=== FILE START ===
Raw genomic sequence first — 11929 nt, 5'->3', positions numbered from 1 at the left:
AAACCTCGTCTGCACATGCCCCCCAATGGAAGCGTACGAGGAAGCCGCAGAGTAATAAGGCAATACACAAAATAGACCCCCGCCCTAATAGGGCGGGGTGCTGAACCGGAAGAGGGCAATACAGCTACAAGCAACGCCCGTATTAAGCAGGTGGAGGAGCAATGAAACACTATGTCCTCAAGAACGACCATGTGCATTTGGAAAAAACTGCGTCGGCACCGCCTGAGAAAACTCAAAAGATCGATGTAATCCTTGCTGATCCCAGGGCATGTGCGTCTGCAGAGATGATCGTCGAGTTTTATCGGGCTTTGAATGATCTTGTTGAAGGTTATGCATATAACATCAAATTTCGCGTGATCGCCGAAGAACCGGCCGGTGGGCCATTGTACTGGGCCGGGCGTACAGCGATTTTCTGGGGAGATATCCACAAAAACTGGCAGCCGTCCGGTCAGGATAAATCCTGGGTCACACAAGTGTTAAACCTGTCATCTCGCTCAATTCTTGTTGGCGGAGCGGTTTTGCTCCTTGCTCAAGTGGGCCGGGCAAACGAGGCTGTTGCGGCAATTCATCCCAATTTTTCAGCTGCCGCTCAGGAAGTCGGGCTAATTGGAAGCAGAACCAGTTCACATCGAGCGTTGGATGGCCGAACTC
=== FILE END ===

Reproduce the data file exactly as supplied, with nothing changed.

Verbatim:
Raw genomic sequence first — 11929 nt, 5'->3', positions numbered from 1 at the left:
AAACCTCGTCTGCACATGCCCCCCAATGGAAGCGTACGAGGAAGCCGCAGAGTAATAAGGCAATACACAAAATAGACCCCCGCCCTAATAGGGCGGGGTGCTGAACCGGAAGAGGGCAATACAGCTACAAGCAACGCCCGTATTAAGCAGGTGGAGGAGCAATGAAACACTATGTCCTCAAGAACGACCATGTGCATTTGGAAAAAACTGCGTCGGCACCGCCTGAGAAAACTCAAAAGATCGATGTAATCCTTGCTGATCCCAGGGCATGTGCGTCTGCAGAGATGATCGTCGAGTTTTATCGGGCTTTGAATGATCTTGTTGAAGGTTATGCATATAACATCAAATTTCGCGTGATCGCCGAAGAACCGGCCGGTGGGCCATTGTACTGGGCCGGGCGTACAGCGATTTTCTGGGGAGATATCCACAAAAACTGGCAGCCGTCCGGTCAGGATAAATCCTGGGTCACACAAGTGTTAAACCTGTCATCTCGCTCAATTCTTGTTGGCGGAGCGGTTTTGCTCCTTGCTCAAGTGGGCCGGGCAAACGAGGCTGTTGCGGCAATTCATCCCAATTTTTCAGCTGCCGCTCAGGAAGTCGGGCTAATTGGAAGCAGAACCAGTTCACATCGAGCGTTGGATGGCCGAACTC